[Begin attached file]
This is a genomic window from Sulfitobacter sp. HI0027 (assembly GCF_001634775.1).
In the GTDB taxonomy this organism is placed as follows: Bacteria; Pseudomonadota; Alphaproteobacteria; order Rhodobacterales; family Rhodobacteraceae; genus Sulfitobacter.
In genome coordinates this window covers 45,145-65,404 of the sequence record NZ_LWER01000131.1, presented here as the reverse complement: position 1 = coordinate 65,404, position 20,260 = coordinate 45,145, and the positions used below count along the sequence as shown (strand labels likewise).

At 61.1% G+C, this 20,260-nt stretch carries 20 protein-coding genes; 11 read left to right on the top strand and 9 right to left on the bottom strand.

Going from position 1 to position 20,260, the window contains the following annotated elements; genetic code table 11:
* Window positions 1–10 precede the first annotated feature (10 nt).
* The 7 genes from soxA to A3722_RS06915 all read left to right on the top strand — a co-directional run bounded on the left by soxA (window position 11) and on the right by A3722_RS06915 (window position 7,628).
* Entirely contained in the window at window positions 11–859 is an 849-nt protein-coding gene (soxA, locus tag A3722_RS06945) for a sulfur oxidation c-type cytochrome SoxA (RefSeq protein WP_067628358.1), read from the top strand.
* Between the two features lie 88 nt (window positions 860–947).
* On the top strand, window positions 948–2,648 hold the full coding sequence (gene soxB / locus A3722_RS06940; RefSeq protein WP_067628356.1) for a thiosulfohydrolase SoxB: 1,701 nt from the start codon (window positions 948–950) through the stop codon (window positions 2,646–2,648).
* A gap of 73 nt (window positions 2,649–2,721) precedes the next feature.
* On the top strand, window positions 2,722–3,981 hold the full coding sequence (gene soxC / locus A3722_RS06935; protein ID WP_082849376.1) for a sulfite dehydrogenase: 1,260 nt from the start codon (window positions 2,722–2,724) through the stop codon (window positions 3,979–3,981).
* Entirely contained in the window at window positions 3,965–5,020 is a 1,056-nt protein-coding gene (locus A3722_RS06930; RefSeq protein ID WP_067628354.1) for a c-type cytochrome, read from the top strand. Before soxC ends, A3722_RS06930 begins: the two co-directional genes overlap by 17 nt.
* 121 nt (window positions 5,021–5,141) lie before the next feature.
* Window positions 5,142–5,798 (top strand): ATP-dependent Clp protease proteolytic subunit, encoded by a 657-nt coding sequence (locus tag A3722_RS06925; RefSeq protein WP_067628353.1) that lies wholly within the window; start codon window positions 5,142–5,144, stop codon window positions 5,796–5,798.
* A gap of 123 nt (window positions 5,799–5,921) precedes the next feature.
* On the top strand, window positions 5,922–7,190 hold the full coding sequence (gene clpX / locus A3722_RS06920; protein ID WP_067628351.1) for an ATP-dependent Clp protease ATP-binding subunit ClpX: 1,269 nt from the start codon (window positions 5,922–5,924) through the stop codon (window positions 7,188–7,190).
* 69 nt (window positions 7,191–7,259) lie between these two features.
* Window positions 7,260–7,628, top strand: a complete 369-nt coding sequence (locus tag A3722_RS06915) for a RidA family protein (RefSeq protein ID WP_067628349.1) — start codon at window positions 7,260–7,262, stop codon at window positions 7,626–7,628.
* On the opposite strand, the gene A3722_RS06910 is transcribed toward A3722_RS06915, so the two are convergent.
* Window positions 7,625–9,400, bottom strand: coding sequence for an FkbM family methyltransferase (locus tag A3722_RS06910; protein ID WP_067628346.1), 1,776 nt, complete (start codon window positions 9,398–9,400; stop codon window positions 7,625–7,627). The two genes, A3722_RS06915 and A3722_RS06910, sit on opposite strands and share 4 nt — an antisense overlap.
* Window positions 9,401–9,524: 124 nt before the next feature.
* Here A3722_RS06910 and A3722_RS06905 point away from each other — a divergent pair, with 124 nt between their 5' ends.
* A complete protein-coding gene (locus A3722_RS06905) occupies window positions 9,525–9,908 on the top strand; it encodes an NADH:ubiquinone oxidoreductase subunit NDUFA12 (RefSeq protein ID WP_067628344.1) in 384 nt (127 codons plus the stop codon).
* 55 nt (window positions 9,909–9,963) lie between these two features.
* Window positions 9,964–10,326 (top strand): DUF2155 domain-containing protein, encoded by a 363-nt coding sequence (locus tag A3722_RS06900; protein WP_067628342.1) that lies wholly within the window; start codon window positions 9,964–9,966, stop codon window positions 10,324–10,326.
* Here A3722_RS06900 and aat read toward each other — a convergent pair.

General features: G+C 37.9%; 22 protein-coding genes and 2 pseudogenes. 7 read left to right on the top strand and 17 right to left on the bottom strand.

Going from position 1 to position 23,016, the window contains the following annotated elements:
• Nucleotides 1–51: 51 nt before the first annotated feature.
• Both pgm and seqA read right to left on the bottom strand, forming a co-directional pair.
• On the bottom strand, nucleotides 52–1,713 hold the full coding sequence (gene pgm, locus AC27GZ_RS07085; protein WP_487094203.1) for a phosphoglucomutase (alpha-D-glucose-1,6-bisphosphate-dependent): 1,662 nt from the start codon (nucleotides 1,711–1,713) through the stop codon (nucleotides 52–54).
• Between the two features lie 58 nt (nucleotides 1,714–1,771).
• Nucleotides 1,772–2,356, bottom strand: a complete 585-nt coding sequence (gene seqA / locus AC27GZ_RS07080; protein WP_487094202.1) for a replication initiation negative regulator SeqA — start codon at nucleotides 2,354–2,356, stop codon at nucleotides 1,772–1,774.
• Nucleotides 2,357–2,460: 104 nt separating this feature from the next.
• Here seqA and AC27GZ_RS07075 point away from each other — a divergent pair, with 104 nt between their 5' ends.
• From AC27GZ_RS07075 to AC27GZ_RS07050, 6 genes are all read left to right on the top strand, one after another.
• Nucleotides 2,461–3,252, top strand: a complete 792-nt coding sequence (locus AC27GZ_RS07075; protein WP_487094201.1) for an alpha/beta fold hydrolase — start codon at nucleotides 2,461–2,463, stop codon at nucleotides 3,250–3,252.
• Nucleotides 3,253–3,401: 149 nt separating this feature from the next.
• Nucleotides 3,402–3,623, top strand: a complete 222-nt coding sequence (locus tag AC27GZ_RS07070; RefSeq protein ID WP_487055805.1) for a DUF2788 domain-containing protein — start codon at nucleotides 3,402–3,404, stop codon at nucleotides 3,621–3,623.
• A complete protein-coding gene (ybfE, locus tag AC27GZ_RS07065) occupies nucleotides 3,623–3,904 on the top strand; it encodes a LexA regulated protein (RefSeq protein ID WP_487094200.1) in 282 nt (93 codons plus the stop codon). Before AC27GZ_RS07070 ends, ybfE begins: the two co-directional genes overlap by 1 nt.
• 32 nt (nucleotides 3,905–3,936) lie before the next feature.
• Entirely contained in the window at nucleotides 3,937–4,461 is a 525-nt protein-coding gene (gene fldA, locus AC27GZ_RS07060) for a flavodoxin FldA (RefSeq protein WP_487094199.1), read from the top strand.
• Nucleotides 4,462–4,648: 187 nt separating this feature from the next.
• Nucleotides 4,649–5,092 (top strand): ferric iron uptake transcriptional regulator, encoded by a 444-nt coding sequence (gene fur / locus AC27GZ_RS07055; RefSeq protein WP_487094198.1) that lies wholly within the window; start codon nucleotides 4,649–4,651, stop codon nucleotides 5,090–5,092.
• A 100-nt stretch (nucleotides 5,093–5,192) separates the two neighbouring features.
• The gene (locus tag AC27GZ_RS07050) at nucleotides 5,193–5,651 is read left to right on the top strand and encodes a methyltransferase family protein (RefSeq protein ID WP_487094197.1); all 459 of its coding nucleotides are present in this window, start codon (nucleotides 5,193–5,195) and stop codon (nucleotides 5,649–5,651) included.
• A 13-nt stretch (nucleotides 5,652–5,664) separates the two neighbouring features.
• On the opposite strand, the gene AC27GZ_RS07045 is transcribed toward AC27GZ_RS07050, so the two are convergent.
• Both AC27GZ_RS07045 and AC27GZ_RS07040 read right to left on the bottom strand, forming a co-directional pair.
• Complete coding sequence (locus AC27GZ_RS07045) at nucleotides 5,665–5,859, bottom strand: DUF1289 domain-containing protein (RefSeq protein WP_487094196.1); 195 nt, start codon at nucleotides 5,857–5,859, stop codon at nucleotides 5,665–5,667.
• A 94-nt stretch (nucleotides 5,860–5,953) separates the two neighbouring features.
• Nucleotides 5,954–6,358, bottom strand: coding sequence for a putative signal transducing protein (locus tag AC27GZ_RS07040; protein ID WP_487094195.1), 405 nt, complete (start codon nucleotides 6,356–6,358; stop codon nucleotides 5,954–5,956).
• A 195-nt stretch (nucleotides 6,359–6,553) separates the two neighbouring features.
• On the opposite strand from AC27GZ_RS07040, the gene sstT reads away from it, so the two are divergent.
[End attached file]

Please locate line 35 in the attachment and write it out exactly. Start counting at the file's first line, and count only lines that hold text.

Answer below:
• Nucleotides 2,357–2,460: 104 nt separating this feature from the next.